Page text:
College News Main Headline

Open Day shows IFTM strengths to potential students

中文摘要 / Summary in Chinese

The annual IFTM Open Day drew scores of high-school students from Macao and further afield to the Mong-Há Campus in January. Alongside their parents, and their number boosted by members of the public, they came to find out about the style of education offered by the Institute.

Among the would-be students at the event was Philippine-born Aletha Mae. Aletha will finish her secondary schooling at Escola São João de Brito this summer and she is leaning toward studying Hotel Management at IFTM.

“Macao is known for its casinos and I want to do something that contributes to Macao,” Aletha said after watching a demonstration of housekeeping. “I would be interested in knowing more about how things work in hotels.”

Another potential student is Hong Kong-born Lui Suet Yee. Suet Yee is weighing whether to study abroad, or head to IFTM to study towards a bachelor’s degree in Hotel Management or Culinary Arts Management.

“I would rather stay in Macao because there are more career opportunities,” Suet Yee said. She added IFTM was the obvious choice in Macao as a place to study tourism and hospitality.

Suet Yee set out to speak to staff and undergraduates during the Open Day to find out about the courses IFTM offers and student life at the Institute. She attended the IFTM Open Day with her parents and with Ms. Fiona Haughton, a guidance counsellor at the School of Nations, an international school in Macao.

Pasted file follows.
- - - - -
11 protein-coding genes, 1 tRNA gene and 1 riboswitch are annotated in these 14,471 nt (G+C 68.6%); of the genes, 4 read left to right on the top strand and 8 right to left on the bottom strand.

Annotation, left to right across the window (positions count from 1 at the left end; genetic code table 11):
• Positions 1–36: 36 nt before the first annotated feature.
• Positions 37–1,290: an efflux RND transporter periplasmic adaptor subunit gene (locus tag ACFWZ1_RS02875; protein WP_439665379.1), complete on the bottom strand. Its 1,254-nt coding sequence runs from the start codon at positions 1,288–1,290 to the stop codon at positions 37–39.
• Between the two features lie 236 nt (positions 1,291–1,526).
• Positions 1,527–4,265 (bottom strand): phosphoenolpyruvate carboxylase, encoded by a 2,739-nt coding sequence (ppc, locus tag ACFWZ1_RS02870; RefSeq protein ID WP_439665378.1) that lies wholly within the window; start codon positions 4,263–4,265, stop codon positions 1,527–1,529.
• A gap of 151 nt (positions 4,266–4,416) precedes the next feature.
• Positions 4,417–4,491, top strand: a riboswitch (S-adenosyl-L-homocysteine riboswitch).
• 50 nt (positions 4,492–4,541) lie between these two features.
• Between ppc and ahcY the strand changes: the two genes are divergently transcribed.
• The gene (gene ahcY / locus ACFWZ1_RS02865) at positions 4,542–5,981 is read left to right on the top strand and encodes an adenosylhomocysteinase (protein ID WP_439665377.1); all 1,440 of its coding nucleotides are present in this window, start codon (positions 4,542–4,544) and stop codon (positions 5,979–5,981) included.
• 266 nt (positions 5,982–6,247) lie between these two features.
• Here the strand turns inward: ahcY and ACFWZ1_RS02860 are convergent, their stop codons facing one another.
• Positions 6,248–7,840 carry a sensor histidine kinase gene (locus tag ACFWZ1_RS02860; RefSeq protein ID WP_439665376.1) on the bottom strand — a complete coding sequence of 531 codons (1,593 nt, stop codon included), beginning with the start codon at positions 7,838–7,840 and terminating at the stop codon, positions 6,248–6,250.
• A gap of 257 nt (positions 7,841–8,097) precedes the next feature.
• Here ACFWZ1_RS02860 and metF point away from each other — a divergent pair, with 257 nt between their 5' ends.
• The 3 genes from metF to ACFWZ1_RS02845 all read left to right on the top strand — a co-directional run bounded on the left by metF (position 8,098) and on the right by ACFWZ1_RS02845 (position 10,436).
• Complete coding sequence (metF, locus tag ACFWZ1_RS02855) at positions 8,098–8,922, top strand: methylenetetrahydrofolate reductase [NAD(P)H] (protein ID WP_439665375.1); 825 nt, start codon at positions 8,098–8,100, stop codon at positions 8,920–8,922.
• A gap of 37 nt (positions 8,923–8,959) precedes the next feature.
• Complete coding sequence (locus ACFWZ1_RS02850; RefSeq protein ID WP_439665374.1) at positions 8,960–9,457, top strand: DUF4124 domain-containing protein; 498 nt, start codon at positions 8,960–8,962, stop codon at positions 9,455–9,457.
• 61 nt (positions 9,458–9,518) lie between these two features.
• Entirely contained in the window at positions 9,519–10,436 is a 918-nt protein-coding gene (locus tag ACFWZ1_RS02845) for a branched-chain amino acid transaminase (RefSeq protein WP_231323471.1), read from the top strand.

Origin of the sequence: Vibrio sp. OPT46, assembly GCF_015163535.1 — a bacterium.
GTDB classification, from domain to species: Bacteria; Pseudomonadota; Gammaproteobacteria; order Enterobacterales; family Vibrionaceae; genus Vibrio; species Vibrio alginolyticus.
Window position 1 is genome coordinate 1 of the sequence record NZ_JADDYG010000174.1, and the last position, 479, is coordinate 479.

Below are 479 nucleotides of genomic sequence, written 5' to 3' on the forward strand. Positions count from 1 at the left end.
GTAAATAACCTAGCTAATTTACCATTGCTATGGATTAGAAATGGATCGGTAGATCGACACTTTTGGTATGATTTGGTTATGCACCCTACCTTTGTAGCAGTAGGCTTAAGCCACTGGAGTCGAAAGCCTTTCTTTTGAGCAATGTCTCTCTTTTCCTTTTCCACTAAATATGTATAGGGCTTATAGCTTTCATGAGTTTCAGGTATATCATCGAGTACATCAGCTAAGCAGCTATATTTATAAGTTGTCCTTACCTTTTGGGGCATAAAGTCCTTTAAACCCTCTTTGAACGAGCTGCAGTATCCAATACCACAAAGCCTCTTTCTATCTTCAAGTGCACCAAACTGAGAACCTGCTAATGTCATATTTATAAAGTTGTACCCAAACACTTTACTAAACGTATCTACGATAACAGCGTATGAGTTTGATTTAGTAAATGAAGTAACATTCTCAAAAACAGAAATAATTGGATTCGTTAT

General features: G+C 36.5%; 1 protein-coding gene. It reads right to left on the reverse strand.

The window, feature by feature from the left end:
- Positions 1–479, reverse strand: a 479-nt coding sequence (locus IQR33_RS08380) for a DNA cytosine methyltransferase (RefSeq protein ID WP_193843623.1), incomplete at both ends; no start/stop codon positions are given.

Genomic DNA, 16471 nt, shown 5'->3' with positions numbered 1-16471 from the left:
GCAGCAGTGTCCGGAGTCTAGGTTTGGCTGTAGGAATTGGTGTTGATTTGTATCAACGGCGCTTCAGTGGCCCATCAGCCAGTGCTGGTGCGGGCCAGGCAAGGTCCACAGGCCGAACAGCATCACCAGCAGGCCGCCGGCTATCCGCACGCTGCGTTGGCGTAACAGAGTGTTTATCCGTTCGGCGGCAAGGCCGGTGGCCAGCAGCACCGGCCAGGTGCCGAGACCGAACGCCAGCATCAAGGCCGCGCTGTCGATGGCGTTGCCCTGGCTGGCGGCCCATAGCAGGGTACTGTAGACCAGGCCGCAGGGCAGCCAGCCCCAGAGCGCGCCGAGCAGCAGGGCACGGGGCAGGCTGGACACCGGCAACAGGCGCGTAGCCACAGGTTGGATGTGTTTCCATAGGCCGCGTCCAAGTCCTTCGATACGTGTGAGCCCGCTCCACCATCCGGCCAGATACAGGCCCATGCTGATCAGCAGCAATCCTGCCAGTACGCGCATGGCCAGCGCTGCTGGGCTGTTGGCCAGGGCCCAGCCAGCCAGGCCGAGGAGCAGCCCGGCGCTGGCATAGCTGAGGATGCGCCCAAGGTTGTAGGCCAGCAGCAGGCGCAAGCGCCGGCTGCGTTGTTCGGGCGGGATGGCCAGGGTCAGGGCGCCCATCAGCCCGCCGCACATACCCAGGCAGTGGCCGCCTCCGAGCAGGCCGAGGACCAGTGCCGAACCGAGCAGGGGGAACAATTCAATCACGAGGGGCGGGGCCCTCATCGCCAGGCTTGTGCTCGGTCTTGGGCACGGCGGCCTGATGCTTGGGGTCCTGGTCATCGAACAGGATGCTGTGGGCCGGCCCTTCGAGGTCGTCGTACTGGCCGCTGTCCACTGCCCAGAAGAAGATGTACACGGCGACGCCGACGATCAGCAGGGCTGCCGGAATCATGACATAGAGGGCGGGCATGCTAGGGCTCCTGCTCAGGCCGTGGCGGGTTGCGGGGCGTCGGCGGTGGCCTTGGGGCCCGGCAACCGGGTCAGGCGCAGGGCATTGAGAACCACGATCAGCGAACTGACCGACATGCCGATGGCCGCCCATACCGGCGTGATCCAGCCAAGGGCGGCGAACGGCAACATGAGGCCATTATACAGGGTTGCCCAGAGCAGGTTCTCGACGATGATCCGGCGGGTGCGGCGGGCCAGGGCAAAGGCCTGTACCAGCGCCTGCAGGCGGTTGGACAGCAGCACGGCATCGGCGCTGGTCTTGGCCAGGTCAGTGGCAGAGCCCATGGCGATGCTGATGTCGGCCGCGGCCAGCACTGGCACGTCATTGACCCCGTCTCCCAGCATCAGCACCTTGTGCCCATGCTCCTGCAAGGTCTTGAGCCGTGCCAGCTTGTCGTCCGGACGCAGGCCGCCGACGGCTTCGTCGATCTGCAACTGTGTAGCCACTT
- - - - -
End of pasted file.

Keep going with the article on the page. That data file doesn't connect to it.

“It’s pretty well-known. It has a good reputation in Macao and very competitive tuition,” Ms. Haughton said of IFTM. “This is a good school for students who want to stay within Asia.”

The IFTM Open Day demonstrates that a combination of theory and practice is central to teaching at the Institute. Among the features of the event are presentations on campus life and demonstrations of academic and non-academic activities on campus.

The IFTM Open Day is special in that students of the Institute studying for bachelor’s degrees in Tourism Event Management, Culinary Arts Management and Hotel Management – as well as in other IFTM programmes – help arrange the event. They plan and stage many of the Open Day’s attractions.

Among the students involved in organising was Victoria Zhou, a fourth-year student of Hotel Management. Victoria gave a talk on opportunities for IFTM students to go abroad on exchange or to complete an internship, and spoke about her experience as an exchange student at Bournemouth University in Britain.

IFTM has arrangements with scores of institutions of higher education around the world that offer its students opportunities to broaden their horizons by going on exchanges. IFTM students may also go abroad for internships, summer programmes or to attend international conferences.

“The exchange programme allowed me to experience a different lifestyle in another country, and it helped me explore the Western world,” said Victoria. She feels that her time in Bournemouth better prepared her for postgraduate studies.

Future prospects

Other features of this year’s IFTM Open Day were briefings and drop-in workshops at the specialist facilities of the Institute. There were also discussions with outstanding alumni, including IFTM Alumni Association Executive Committee President Ms. Kitty Tong. Ms. Tong graduated in 2008 with a bachelor’s degree in Tourism Business Management and later pursued a career in professional services.

“I’m here to tell prospective students what kind of future they can expect once they graduate from IFTM,” Ms. Tong said.

The IFTM curriculum stresses learning from experience. It puts students in real situations and poses real challenges by giving them hands-on projects to do, and by sending them to serve internships. This gives them chances to learn, through collaboration with each other, the full spectrum of skills the Institute teaches – skills likely to be important for their careers.

Ms. Tong said the results of a recent survey indicated that 93 percent of businesses employing IFTM graduates were satisfied with their performance. She said surveys of alumni found more than one-fifth were in senior positions.